New-Castle Howards.....Used-Gradient Revolutions.....both are designed to take the room out of the equation. Both are world class.
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If you mean by larger sweet spot, the ability of someone sitting to either side of the sweet spot to get a good sense of soundstaging width etc, and not just hear mostly the speaker in front of them.........
Before you venture out to get new speakers, often getting a larger sweet spot can be accomplished by simply positioning the speakers so that the axis of the speakers cross in front of the listening position.
Works very well with a lot of dynamic speakers, and other than looking odd there is little down side, in fact it also tends to give a bit better focus to the center image because of a possible reduction or change in side wall and ceiling reflection patterns. Try it, its free.
I do it in my room and folks sitting in front of the speakers get a credible stereo image, not as pure as the sweet spot, but quite credible non the less. A side benefit is that I can also place the speakers closer to the side walls because of the reduced effect of the 1st reflection points.
The Daedalus DA-1 loudpspeakers are designed to address exactly what you are looking for. They have 2 tweeters in each channel that are at offset angles to provide a very wide "sweet area."
Even at demo/used pricing, these are a tad out of your price range. However, they do what you desire. If you can swing the higher price, you should look into these. There are several recent threads.
I'm not sure what speaker system you have. I would try repostioning your speakers first. One method I have used with my Revels, is to mount a laser pointer to a yard stick and use it while following Newbee's advice above. The laser pointer is a bit more precise and if you use one of the newer ones that emits a line, even more effective. I've found the more precise you are the better the image quatlity. Also make sure to level your speakers left to right. If your speakers can be adjusted vertically to increase/decrease the tilt, that can help too. You might want to experiment with widening the distance between your speakers and nearfield postioning.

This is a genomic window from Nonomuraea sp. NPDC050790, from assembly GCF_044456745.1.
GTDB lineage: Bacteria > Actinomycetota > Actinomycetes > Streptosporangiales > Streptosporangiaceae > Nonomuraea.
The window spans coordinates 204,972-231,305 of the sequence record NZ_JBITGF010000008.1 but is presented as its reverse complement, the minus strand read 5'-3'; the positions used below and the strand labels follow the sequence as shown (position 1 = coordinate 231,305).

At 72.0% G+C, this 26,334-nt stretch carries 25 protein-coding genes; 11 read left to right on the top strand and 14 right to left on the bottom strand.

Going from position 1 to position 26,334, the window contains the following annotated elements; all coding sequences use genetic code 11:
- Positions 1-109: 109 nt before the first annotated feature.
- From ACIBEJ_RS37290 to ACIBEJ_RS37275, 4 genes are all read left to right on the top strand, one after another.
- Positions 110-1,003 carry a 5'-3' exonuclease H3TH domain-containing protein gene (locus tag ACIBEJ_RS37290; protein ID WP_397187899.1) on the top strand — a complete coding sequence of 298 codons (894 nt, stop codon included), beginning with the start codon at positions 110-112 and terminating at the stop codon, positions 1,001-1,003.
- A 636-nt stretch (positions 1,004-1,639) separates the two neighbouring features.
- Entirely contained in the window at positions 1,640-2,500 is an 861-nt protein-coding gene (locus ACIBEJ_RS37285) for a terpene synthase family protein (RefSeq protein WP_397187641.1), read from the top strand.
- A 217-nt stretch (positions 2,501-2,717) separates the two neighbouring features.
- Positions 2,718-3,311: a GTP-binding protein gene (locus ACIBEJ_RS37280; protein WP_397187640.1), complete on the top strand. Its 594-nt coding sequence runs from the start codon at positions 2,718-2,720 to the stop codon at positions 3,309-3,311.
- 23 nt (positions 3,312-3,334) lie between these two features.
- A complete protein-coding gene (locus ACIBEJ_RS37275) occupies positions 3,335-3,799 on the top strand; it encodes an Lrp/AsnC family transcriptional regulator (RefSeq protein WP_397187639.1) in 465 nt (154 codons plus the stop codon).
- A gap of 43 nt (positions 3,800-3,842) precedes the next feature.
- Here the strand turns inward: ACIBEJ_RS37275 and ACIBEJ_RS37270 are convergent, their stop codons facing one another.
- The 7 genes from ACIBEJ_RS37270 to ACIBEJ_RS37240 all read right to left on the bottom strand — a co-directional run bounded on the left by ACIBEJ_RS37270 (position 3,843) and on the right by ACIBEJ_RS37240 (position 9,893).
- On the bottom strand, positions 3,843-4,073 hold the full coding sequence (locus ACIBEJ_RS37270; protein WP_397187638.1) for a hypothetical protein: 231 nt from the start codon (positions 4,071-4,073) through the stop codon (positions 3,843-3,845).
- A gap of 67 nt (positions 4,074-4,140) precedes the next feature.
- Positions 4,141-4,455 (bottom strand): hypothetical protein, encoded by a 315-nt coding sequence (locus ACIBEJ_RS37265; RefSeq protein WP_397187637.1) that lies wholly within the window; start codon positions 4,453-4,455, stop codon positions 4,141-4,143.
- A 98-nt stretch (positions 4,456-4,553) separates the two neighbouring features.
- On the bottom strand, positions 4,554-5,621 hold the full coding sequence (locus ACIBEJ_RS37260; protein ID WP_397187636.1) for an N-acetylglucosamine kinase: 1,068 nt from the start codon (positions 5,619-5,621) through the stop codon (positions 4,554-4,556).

If you have not done so finding and treating the first reflection points can sometimes widen the listening sweetspot. You may want to use some diffusion.
Hope this helps.
Newbee's suggestion is good. Toe-in the speakers so that lines drawn from each driver at 90 degrees to the face of the speaker would cross a couple of feet in front of the listening position. If necessary move the speakers slightly further apart. This helps to broaden the sweet spot for imaging.
Following the Cardas room placement rules have helped broaden the sweet spot in terms of tonal balance for me.
It worked well for me.
Wow! All of these suggestions sound good. Actually, right now, I'm using B&W 801 Matrix 3 speakers. I was thinking of replacing them anyway, because (although they do sound pretty good)I think I might be able to find a better match for my amplifiers. I did toy with the idea of spending $1600.00 on the Northcreek crossover upgrade, but I'm not sure if that money will be well spent. I though that I'd be better off starting from scratch with a new speaker.
Green Mountain Audio Callisto make your whole room the sweet spot. One of the things I love about these, besides the huge soundstage, is the ability to sit in any chair in the room and enjoy the music. 91-92 db effecient, first order crossover and I cannot say enough about the sound.